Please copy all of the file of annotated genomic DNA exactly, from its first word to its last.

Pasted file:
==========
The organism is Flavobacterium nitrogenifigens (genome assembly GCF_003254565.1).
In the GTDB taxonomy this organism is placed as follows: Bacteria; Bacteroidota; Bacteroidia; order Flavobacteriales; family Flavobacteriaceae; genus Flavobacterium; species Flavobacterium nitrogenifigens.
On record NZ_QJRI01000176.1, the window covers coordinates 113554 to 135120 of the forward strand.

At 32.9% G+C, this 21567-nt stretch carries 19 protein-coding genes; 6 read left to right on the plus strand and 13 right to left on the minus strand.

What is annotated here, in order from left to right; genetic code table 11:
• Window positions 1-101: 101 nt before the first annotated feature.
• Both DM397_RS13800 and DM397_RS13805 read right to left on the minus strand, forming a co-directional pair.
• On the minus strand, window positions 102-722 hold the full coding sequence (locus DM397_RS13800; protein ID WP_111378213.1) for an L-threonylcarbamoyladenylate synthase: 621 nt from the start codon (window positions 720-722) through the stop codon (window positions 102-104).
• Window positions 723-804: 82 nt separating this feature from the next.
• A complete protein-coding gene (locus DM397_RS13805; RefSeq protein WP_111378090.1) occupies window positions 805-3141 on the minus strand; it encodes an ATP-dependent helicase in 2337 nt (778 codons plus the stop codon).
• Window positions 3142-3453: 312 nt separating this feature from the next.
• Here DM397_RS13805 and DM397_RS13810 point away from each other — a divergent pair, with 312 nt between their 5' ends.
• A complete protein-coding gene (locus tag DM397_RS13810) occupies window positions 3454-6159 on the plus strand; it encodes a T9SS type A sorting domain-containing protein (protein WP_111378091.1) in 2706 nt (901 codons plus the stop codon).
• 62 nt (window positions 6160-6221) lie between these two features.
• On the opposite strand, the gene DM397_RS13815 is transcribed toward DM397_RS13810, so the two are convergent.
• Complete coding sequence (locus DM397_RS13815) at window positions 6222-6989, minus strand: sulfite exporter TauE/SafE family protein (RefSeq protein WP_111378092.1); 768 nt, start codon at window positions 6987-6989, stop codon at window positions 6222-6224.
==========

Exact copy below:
The organism is Flavobacterium nitrogenifigens (genome assembly GCF_003254565.1).
In the GTDB taxonomy this organism is placed as follows: Bacteria; Bacteroidota; Bacteroidia; order Flavobacteriales; family Flavobacteriaceae; genus Flavobacterium; species Flavobacterium nitrogenifigens.
On record NZ_QJRI01000176.1, the window covers coordinates 113554 to 135120 of the forward strand.

At 32.9% G+C, this 21567-nt stretch carries 19 protein-coding genes; 6 read left to right on the plus strand and 13 right to left on the minus strand.

What is annotated here, in order from left to right; genetic code table 11:
• Window positions 1-101: 101 nt before the first annotated feature.
• Both DM397_RS13800 and DM397_RS13805 read right to left on the minus strand, forming a co-directional pair.
• On the minus strand, window positions 102-722 hold the full coding sequence (locus DM397_RS13800; protein ID WP_111378213.1) for an L-threonylcarbamoyladenylate synthase: 621 nt from the start codon (window positions 720-722) through the stop codon (window positions 102-104).
• Window positions 723-804: 82 nt separating this feature from the next.
• A complete protein-coding gene (locus DM397_RS13805; RefSeq protein WP_111378090.1) occupies window positions 805-3141 on the minus strand; it encodes an ATP-dependent helicase in 2337 nt (778 codons plus the stop codon).
• Window positions 3142-3453: 312 nt separating this feature from the next.
• Here DM397_RS13805 and DM397_RS13810 point away from each other — a divergent pair, with 312 nt between their 5' ends.
• A complete protein-coding gene (locus tag DM397_RS13810) occupies window positions 3454-6159 on the plus strand; it encodes a T9SS type A sorting domain-containing protein (protein WP_111378091.1) in 2706 nt (901 codons plus the stop codon).
• 62 nt (window positions 6160-6221) lie between these two features.
• On the opposite strand, the gene DM397_RS13815 is transcribed toward DM397_RS13810, so the two are convergent.
• Complete coding sequence (locus DM397_RS13815) at window positions 6222-6989, minus strand: sulfite exporter TauE/SafE family protein (RefSeq protein WP_111378092.1); 768 nt, start codon at window positions 6987-6989, stop codon at window positions 6222-6224.